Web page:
The “V” in NAVHDA stands for versatile, which in many cases is synonymous with retrieving. As the saying goes “conserve game, hunt with a trained dog.” That dog must bring back anything you shoot, wherever it lands, every time. (In Europe, and even some NAVHDA tests if you choose, furred game can be part of the retrieving challenge.)
We’ve got a long way to go, Manny and me. The NAVHDA Utility test is complex, and in large part composed of skills that are, frankly, hard to train for. They are difficult because they require water. And most of us don’t have access to the right kind of water, if any. So this critical component gets short shrift.
So, to the water we went. Luckily, trainer and NAVHDA judge Bob Farris was willing to offer some tips. I spent part of my summer vacation – actually, one morning last week – working with Bob. To say it was eye opening would be an understatement.
As most pointing-breed owners ultimately figure out, their dog will pick up and bring back some things some times, but “natural retriever” is not a term that has much heft for us. Force fetch training is critical if we’re to live up to the “conserve game” credo.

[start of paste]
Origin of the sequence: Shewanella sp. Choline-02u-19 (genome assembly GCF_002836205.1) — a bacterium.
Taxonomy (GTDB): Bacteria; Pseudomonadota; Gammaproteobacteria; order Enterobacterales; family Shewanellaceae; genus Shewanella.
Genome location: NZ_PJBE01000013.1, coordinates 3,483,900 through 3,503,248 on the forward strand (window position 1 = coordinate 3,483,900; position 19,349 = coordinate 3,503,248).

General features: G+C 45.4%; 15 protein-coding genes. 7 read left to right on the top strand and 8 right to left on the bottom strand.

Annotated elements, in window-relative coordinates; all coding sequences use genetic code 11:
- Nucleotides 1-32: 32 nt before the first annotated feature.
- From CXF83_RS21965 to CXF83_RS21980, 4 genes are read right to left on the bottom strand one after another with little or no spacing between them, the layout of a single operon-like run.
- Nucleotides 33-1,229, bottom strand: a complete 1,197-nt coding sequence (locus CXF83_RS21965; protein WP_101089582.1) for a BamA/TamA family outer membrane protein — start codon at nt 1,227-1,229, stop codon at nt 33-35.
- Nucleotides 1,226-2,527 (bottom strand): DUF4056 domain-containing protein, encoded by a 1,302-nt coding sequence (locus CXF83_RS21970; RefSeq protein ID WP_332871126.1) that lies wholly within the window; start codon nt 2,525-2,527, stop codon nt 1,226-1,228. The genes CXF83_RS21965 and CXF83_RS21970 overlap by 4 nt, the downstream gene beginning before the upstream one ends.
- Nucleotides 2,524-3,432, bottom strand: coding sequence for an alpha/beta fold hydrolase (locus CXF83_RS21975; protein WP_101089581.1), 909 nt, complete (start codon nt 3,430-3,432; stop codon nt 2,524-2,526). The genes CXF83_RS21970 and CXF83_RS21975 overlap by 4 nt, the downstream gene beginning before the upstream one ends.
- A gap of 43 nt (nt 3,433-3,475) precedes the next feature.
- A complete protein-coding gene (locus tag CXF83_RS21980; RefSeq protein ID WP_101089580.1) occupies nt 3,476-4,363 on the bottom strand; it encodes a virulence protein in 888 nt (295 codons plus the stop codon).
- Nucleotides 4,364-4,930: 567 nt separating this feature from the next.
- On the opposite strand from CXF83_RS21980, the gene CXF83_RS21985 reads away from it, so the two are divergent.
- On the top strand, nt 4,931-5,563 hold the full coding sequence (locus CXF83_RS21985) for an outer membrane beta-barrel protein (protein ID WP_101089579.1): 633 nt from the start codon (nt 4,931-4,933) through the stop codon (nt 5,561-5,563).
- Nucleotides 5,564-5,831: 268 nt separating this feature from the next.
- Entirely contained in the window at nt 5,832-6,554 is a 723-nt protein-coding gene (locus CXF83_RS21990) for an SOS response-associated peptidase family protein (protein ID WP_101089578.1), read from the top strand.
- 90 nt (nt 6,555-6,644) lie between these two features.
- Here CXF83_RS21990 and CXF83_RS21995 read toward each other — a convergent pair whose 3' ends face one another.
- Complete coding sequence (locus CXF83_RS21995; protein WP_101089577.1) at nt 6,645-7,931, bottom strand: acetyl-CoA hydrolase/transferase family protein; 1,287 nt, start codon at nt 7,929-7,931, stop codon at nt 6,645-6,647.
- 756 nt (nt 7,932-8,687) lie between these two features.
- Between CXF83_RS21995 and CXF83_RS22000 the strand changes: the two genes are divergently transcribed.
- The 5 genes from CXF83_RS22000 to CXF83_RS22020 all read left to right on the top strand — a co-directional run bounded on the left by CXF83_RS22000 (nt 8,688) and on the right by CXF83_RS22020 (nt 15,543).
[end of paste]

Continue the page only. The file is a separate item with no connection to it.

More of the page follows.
And retrieving in all its forms is a gigantic part of the test. But Manny is not quite at the top of his game due to my lack of diligence. His force-training was good, to a point. But on birds, he’d often slack off prior to delivering to hand: stop, drop, or do a little dance prior to delivery. And I’d been remiss in requiring prompt completion of the transaction.
So, back to the training table and yard work. Starting with the “here” command, expecting full compliance no matter the distraction. Using the back-off, run-away method when necessary, augmented with e-collar tones and if necessary, stimulation. Then adding the fetch command and expecting full compliance with that last, crucial ten feet of delivery to hand. Then including water in the equation.
But no birds yet. Bumpers, sure. But I’m not ready to risk a slip of the finger on the red button while birds are in play.
Thanks Bob. I’ll let you know how it goes.